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‘The BFG’ Review Roundup: Critics Find Wonder (and Disappointment) in Steven Spielberg’s Roald Dahl Adaptation

The big, friendly movie is in theaters this week.


‘The BFG’

The BFG” is in theaters this week, but Steven Spielberg’s adaptation of the classic children’s story by Roald Doahl isn’t exactly being met with big, friendly praise. Indiewire’s Eric Kohn called the film “Spielberg by the numbers — and likely to please viewers looking for just that” in his Cannes review, adding that it “gets the job done and nothing more.”

READ MORE: Cannes Review: ‘The BFG’ is Spielberg By the Numbers

Peter Debruge is more enthusiastic, writing in Variety that “No matter how fantastical the tale (and it gets pretty out-there at points), this splendid Steven Spielberg-directed adaptation makes it possible for audiences of all ages to wrap their heads around one of the unlikeliest friendships in cinema history, resulting in the sort of instant family classic ‘human beans’ once relied upon Disney to deliver.”

Spielberg’s take on Dahl story garners a three-star review (out of a possible four) from Slant Magazine, whose Christopher Gray contends that “Spielberg is no stranger to nightmares and dystopia, but his faithful adaptation of Roald Dahl’s 1982 children’s classic finds the director playing the role of pure enchanter.” After likening “The BFG” to a hangout movie with scant plot, he adds that “however CGI-abetted ‘The BFG’s’ low-stakes wonders are, they nonetheless feel like an implicit rebuke to a blockbuster ecosystem guided by the sequel prerogative. Sometimes a pleasant dream is more than enough.”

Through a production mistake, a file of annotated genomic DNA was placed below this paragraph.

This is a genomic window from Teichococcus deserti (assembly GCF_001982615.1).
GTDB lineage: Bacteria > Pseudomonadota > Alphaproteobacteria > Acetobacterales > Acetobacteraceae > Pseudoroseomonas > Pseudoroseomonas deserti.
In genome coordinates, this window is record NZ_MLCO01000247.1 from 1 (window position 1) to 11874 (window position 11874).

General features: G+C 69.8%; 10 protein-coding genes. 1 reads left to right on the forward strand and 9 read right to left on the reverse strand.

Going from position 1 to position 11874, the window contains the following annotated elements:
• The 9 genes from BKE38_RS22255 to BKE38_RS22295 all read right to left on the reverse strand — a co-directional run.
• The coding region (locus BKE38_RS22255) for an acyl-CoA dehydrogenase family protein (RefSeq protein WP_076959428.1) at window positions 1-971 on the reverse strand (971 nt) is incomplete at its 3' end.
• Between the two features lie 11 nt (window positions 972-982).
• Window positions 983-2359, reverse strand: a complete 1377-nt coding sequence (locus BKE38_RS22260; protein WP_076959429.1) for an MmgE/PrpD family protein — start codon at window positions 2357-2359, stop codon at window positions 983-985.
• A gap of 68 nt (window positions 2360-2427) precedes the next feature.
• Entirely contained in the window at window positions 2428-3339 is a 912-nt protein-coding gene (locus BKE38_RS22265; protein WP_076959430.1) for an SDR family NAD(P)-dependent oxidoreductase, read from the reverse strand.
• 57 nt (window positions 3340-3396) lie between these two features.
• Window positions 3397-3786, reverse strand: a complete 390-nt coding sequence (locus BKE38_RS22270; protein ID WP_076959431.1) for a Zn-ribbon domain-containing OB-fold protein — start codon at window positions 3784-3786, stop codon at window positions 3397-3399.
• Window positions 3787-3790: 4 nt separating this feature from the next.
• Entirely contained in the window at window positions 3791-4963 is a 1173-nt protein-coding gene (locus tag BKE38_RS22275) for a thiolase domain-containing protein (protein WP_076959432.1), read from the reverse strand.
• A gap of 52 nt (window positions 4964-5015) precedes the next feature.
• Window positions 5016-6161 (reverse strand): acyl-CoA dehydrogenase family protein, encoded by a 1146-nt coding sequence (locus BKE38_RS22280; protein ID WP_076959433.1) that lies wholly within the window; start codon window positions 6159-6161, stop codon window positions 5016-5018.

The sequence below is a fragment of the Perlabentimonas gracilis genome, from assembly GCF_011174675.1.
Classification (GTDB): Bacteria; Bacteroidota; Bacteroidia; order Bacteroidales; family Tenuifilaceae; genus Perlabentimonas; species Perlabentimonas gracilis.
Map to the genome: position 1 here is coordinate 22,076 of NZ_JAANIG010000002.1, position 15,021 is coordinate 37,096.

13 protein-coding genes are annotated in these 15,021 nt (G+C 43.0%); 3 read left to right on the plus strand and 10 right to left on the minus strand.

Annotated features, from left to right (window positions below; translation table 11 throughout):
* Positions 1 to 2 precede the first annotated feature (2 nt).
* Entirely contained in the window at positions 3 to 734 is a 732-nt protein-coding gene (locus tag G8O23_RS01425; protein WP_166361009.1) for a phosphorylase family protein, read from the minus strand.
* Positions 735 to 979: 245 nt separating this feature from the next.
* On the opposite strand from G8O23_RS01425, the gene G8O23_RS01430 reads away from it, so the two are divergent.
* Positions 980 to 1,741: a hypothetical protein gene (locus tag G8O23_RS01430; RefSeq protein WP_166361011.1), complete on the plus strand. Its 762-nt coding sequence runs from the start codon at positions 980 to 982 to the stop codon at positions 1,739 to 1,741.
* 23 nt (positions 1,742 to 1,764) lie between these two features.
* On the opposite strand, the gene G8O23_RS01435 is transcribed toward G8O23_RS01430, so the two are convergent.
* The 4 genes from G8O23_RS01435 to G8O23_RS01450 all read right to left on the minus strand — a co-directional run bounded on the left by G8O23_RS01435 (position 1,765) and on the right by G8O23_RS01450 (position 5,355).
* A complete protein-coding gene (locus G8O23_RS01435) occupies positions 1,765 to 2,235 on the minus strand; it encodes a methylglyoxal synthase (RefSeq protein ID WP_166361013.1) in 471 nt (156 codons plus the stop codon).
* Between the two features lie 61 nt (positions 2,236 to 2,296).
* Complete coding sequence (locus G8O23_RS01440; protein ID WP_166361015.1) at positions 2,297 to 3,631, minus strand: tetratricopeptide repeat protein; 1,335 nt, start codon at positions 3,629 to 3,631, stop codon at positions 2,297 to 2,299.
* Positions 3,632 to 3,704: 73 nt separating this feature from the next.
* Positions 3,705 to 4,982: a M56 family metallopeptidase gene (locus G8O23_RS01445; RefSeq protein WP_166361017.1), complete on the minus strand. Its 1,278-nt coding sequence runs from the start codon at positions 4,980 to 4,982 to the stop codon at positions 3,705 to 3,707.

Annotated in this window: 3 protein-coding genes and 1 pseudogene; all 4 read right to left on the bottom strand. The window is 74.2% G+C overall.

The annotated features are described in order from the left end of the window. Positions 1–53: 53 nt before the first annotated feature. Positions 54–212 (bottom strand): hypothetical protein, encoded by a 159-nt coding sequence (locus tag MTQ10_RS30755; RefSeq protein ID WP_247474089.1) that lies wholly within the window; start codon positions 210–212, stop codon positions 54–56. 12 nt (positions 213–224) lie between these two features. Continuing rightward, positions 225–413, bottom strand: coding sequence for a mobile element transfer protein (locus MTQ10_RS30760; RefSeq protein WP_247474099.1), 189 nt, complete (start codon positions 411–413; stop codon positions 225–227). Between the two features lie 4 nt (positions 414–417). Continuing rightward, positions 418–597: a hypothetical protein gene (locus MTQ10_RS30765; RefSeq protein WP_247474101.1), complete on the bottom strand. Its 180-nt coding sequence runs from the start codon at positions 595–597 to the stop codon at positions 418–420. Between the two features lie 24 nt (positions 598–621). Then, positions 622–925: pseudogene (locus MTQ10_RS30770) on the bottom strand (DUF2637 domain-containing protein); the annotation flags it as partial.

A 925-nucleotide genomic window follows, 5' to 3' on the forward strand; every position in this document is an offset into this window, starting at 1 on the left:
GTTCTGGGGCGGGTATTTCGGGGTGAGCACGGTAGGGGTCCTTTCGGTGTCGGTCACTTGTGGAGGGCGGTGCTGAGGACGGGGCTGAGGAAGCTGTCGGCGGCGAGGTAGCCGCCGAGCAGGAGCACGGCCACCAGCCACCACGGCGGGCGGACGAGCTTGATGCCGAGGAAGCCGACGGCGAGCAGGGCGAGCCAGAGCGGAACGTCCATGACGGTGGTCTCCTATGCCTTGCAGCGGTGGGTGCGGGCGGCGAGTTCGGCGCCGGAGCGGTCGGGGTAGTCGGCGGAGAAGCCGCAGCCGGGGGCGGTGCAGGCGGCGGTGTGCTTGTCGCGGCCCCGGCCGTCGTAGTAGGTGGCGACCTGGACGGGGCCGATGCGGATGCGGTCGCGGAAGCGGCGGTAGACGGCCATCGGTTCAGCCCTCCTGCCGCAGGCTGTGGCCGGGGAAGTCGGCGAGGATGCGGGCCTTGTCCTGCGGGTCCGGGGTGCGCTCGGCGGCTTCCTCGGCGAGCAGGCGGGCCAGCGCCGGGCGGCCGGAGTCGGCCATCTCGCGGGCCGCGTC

READ MORE: Watch: Trailer for Steven Spielberg’s ‘The BFG’ Grabs Hold of Your Imagination

Bilge Ebiri echoes the hangout-narrative sentiment in the Village Voice, but finds that problematic: “Spielberg isn’t a director who thrives in that kind of environment. You can sense his restlessness, too. He’s fascinated, as always, by objects…but when it comes to actual interactions between girl and giant, the energy dissipates.”

Screen International‘s Tim Grierson is similarly lukewarm. “As appealing and likeable as ‘The BFG’ is,” he says, “the movie doesn’t seem particularly groundbreaking or daring when it comes from Spielberg, who is revisiting his major themes here without necessarily reinventing them.”

Sophie Monks Kaufman finds a lot to like in her Little White Lies review, however. She holds that “The BFG’s greatest strength is its simplicity” and that it’s “not a great Roald Dahl adaption but it is a delightful Steven Spielberg movie that proves, once again, that films and dreams are mixed from the same stuff.”

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